At first, I counted all calories every day without exception, even at restaurants. But then, after seeing some success, I decided I could relax the restrictions a little. I don’t count calories at restaurants. I don’t count calories on special occasions (like Halloween, Thanksgiving, Christmas or parties, even refreshments at physics seminars and wedding receptions, and whenever I traveled). Those were freecalorie days. I continued to lose weight, and I was happy.

When I reached my goal, I tried a couple of strategies for maintaining my weight. I finally settled on the following. I would stop counting calories as long as my weight was below 190 lbs. I weighed myself once a week, and if my weight was above 190 lbs, I counted calories during the following week and limited my daily intake to 2000 calories. If my weight dropped below 190 lbs the following week, then I stopped counting calories again. As you see in the figure above, it worked. In fact, most weeks I was below 190 lbs and could eat what I wanted without counting calories. This was surprising to me. I expected it to be a constant battle to keep my weight down to 190 lbs. Perhaps counting calories has helped to re-educate my eating habits so that even when I don’t count calories, I am careful of what and how much I eat.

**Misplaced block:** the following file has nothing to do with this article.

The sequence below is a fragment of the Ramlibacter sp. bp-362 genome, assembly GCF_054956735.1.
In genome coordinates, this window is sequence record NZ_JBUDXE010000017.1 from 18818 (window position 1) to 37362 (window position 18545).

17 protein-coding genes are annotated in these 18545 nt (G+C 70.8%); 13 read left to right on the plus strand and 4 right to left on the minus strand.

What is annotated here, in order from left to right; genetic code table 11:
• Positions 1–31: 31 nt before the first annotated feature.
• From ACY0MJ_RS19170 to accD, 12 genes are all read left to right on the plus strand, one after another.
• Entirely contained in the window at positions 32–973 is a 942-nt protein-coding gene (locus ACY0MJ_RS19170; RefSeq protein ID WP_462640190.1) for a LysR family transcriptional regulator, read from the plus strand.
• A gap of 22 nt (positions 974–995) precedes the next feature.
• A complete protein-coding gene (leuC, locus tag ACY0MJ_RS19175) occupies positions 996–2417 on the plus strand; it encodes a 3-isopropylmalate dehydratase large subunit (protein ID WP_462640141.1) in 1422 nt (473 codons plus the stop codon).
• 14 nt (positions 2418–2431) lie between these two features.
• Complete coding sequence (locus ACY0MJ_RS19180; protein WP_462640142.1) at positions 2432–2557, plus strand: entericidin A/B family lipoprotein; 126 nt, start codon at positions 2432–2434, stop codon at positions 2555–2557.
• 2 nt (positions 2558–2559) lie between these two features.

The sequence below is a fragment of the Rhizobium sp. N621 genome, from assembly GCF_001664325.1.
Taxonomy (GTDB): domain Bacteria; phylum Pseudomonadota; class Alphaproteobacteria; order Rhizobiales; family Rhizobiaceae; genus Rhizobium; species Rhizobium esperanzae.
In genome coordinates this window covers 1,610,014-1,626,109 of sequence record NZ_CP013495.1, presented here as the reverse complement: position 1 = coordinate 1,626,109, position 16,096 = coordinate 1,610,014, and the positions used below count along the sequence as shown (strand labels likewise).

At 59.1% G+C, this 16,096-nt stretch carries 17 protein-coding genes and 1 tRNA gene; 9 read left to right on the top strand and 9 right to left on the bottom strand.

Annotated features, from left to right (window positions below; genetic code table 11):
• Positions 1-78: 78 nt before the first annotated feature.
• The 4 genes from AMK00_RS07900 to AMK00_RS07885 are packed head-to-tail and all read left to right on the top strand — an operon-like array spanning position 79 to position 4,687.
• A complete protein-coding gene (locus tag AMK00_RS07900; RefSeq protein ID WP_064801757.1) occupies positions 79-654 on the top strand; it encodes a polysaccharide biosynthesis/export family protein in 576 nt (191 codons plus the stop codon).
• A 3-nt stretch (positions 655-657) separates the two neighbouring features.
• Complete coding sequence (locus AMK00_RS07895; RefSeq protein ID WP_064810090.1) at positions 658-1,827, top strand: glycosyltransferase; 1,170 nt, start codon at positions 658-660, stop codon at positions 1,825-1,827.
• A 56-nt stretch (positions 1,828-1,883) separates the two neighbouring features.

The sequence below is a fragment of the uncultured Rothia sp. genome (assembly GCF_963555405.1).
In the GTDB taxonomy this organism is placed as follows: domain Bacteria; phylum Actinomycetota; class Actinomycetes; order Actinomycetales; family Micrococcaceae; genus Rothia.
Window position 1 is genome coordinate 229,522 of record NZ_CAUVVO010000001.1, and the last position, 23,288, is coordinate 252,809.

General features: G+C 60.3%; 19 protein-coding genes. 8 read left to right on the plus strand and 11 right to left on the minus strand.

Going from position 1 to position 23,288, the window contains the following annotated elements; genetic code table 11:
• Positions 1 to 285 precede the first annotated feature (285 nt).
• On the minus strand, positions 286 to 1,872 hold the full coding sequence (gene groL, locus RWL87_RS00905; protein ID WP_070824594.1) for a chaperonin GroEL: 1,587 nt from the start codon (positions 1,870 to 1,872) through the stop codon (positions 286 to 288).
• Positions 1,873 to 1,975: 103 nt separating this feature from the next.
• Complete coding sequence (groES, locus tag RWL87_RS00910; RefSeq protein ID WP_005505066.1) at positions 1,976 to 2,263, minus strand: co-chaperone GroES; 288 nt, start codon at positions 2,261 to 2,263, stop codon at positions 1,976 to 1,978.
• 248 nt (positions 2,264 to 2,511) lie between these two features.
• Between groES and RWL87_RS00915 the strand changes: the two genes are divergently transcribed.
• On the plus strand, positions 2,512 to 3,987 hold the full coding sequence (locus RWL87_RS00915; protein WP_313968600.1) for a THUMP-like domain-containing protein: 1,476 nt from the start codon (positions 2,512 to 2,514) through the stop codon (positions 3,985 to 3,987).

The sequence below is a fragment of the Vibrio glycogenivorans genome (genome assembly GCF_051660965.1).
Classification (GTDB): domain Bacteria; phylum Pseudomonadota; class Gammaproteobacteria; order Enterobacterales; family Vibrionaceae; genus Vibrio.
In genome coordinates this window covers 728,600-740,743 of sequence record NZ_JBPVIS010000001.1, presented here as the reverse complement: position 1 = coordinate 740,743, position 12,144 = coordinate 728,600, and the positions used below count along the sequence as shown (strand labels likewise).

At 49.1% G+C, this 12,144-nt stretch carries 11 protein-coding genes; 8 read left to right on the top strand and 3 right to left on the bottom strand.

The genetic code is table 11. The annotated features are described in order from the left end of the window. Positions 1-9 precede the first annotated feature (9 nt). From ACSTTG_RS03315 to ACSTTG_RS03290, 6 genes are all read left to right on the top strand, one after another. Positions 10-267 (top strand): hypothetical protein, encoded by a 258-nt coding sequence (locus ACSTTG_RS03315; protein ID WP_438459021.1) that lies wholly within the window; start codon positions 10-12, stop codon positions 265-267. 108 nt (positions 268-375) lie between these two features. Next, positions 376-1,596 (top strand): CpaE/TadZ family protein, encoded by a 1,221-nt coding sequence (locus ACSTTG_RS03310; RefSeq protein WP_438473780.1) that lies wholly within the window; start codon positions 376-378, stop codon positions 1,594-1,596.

I told you earlier that I ate whatever I wanted. I need to qualify this statement. I knew that each day when I reached 1900 calories, I would have to stop eating. This affected my choice of what to eat and how much of it to eat. I didn’t want to reach 1900 calories too fast. I have always eaten fresh fruit for lunch, and I have usually eaten a salad of fresh vegetables for dinner. But I started using low-fat dressings on my salad. I found that they tasted just about as good as the high-fat versions. I stopped putting syrup on my oatmeal for breakfast. It would save me 100 calories and allow me to eat a little bit more for dinner. I stopped eating high-calorie junk food that didn’t really taste that good anyway. I didn’t want to waste my calories. I wanted to save the calories for the things I really liked eating. So counting calories did indirectly affect what I chose to eat.

Now for some technical details. I need to explain how I counted calories. First, nearly all food comes with nutrition facts. Here is a label on a low-fat salad dressing: